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The Martha's Vineyard Times

The Martha's Vineyard Times is a weekly publication.
July 21 - July 27, 2005 Edition
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RMS Republic's gold awaits former Vineyard dive shop owner
July 21, 2005

By David Irland

Passengers taking the air are dwarfed by the Republic's stack. Photos courtesy of and Martin Bayerle

Period ad for White Star Lines winter cruises creates instant nostalgia.
Ninety-six years ago, in January fog, a very large ship went down about 50 miles off Nantucket. Norman Gardiner, John Farrington, William “Dougie” Campbell, and at least one other Vineyard man were among the crew of divers when the wreck of the RMS Republic, 570 feet long and older White Star Line sister of the notorious Titanic, was discovered in 1981. She lay in more than 200 feet of water, six miles from the official coordinates made public by British and American authorities just after she sank.

The RMS (for “Royal Mail Ship”) Republic was notable for many reasons but most spectacularly for the amount of gold she purportedly had stashed in her second-class deck, emptied of passengers perhaps for that purpose. Anywhere between $1 and $15 billion worth in today's money went to the bottom with the Republic after she was struck by the Italian liner Florida, according to Martin Bayerle, 54, of New York, the impassioned human engine behind the search, discovery, and rescue efforts that have stretched over the last 25 years.

Last week, Mr. Bayerle again made news with the decision handed down by US District Court Judge Nancy Gertner granting him world salvage rights to the RMS Republic, thus clearing the way for Mr. Bayerle's total commitment to the recovery project.

On the day the Republic was found, John Farrington, 54, and Dougie Campbell, now dead, his diving partner, were among the first crews to go down. According to Mr. Farrington, they dove to a level at which disorientation sets in, around 180 feet.

Mr. Farrington a certified “hard-hat” and salvage diver at the time, said the expedition was “on a shoestring. Really we were just trying to locate it. I can't tell you how far down we went after 180, whether it was 10, 20, 30 feet more. I think we found parts of the ship around 220, 230. We had to have lights that deep.”

He describes the ship that may eventually dwarf every other treasure find in the world as “a big hunk of red rusted material” in the dark before him. “We had the two tanks and then a bail out tank. We didn't have much margin for error.” The “bail out” tank, Mr. Farrington said, is a small tank of oxygen divers carry to help them out of a jam.

“We were young, and it was exciting,” said Mr. Farrington. “It was the lure of gold.”

In the summer of 2006, when the salvage effort starts in earnest, Mr. Gardiner will once again be part of Mr. Bayerle's crew, though his new job description will be videographer, whereas in 1981 he was signed on because he “fit the billet,” he said. “I was a certified diver and could cook.”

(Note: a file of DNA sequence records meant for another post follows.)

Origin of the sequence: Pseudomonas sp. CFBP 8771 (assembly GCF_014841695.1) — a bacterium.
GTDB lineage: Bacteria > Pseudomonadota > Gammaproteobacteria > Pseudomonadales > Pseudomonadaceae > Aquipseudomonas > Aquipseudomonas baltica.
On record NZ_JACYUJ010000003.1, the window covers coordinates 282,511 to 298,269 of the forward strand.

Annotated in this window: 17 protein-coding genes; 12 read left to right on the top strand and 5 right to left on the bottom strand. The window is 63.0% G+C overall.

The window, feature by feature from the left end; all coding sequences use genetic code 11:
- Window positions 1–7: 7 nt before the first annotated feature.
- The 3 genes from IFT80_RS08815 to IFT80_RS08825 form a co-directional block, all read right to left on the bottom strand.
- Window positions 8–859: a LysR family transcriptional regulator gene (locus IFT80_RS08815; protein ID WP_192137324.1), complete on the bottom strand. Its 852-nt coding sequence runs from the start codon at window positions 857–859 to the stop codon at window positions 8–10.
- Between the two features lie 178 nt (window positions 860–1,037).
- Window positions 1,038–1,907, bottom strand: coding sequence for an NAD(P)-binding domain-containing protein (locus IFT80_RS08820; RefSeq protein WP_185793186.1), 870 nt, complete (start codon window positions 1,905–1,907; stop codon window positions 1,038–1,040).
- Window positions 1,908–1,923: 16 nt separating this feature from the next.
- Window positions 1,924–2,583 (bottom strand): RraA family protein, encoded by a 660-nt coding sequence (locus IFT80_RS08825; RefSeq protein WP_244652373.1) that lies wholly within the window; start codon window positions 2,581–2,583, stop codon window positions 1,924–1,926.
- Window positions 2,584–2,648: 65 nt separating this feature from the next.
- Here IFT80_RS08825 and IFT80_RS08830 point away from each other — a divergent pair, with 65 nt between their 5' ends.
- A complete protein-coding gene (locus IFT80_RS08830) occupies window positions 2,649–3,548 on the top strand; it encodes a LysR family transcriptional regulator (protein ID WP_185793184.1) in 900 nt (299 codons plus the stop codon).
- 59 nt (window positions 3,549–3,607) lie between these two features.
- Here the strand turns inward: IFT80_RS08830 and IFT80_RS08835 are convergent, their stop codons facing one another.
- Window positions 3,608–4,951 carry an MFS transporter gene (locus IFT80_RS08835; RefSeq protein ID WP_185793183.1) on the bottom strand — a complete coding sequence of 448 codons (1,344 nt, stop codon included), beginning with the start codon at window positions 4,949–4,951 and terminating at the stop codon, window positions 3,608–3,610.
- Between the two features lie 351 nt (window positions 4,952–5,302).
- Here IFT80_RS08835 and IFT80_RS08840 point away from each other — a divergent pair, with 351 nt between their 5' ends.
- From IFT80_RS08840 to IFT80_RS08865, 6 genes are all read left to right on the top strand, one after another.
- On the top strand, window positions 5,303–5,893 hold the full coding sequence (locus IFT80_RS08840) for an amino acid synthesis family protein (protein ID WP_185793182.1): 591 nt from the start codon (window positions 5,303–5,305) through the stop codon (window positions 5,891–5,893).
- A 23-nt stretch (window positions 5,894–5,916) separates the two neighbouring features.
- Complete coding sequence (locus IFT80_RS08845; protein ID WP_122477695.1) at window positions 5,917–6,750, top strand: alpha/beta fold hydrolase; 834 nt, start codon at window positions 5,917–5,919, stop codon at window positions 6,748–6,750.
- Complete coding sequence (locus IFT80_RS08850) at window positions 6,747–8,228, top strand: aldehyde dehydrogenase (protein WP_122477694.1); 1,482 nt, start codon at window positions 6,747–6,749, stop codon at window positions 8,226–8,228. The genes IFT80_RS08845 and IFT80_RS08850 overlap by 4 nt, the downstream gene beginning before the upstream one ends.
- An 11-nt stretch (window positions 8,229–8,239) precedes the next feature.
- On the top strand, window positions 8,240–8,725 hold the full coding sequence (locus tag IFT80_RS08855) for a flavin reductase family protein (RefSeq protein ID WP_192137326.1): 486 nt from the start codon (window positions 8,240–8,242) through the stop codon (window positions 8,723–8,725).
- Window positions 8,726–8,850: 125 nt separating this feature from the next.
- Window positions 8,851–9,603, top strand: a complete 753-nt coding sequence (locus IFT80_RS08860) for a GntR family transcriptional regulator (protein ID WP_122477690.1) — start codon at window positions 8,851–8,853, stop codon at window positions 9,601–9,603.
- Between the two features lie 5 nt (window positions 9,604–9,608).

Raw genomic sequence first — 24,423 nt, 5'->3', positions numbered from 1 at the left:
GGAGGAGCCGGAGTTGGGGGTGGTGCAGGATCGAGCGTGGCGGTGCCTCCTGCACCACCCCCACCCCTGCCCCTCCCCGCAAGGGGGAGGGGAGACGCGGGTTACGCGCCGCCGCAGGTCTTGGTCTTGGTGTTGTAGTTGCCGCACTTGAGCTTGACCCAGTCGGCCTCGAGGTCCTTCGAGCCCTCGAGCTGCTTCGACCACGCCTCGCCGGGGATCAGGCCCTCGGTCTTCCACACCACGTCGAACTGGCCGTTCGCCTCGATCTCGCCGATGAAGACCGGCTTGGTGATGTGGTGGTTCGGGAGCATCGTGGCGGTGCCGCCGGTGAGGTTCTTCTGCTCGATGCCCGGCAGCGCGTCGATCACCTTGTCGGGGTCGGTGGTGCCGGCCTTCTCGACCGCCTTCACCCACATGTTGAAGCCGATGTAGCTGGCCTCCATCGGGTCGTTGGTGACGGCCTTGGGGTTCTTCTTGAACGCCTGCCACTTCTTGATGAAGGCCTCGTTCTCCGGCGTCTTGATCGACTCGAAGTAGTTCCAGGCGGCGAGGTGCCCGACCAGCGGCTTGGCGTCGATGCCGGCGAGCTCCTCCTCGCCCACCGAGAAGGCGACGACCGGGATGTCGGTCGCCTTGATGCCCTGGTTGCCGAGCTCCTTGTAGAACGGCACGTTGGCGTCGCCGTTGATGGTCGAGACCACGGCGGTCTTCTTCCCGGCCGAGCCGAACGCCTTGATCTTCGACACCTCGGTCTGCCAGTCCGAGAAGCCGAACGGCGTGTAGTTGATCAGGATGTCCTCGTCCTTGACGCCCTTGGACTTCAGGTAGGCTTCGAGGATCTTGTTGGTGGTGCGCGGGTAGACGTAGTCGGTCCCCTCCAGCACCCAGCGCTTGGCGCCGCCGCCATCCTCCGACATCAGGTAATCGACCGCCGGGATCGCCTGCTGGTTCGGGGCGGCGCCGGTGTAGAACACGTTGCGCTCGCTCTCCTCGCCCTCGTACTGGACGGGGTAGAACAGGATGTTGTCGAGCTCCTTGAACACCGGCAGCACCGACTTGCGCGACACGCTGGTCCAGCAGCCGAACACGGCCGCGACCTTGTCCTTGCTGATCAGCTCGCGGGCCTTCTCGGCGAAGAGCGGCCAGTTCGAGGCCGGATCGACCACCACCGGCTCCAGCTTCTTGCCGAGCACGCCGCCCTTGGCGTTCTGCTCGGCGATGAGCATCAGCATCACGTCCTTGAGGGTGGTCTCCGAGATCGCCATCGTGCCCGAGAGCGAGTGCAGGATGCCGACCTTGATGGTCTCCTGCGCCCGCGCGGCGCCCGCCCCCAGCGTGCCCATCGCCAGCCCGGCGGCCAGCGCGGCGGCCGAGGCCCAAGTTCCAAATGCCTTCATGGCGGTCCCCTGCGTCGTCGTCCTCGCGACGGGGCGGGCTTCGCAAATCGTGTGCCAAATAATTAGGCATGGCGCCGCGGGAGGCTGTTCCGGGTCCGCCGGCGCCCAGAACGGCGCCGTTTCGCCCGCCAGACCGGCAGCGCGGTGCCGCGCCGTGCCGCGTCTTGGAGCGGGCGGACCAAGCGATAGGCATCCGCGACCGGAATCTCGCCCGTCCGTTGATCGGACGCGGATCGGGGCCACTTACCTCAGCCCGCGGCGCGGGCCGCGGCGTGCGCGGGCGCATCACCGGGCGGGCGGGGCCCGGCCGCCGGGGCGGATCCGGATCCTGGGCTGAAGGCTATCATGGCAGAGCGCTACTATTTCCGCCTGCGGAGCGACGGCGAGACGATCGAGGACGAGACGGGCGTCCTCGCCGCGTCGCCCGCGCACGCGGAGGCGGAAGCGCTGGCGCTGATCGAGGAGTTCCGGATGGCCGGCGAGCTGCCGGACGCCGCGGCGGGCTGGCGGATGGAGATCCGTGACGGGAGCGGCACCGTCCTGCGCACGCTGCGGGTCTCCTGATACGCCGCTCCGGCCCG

Mr. Gardiner, who retired from his Coast Guard diver's job many years ago, was stationed on Martha's Vineyard, in Menemsha, in the early 1960s.

Islanders may remember Mr. Bayerle's MV Scuba Headquarters, Inc. located in the building that now houses galleries and a restaurant across from the Black Dog Tavern. At the time, in the mid-70s, the storefront was “more of a headquarters than a dive shop,” Mr. Bayerle said. Part of the original backing team included Dan Ackroyd and John Belushi, who wrote checks imprinted with “Black Ball Production Company.” And one of the crew's initial meetings was held at James Taylor's house, according to Mr. Bayerle. “He wasn't there, but a friend of his said, come on over, so that's where we met.”

MV Scuba HQ, Inc. closed in 1981 after Mr. Bayerle's initial research on the Republic paid off, at which time he began to concentrate his energy on the wreck that he and his team had found after years of homework and two-and-a-half days of searching.

The partial, highly debatable list of the Republic's theoretical cargo reads:

- 5 tons of newly minted American Gold Eagle coins valued at $3 million in 1909.

- 15 tons of gold bars.

- A Navy payroll with estimated current value around $70 million.

- Several tons of silver, as well as passengers' jewelry.

Mr. Bayerle told The Times that his company is now looking around for a vessel larger than the one being currently employed, according to Mr. Bayerle, “something large enough to accommodate the recovery effort we're mounting, which will involve a 3D map of the entire search area.” The inexhaustibly knowledgeable Mr. Bayerle said the composition of a 3D map involves “three or four pingers [sonar devices] on the bottom combined with a towed sonar array used with GPS to map exact coordinates,” resulting in an exact map of the topography of the area. The murkiness of the Atlantic, the depth of water and the wreck size make photography impractical.

The project now is waiting out the mandatory 180-day advance notice period to allow the Coast Guard to broadcast a notice to mariners that a salvage effort will be taking place in a major shipping lane, effectively closing off this summer to any recovery efforts.

The sinking of the RMS Republic is shrouded in unanswered questions, such as why no formal inquiry into the sinking was held and why the second class deck area was methodically emptied of passengers, according to White Star Line records. The results of Mr. Bayerle's search are massively documented, and the well organized research makes for good reading. Find it all at

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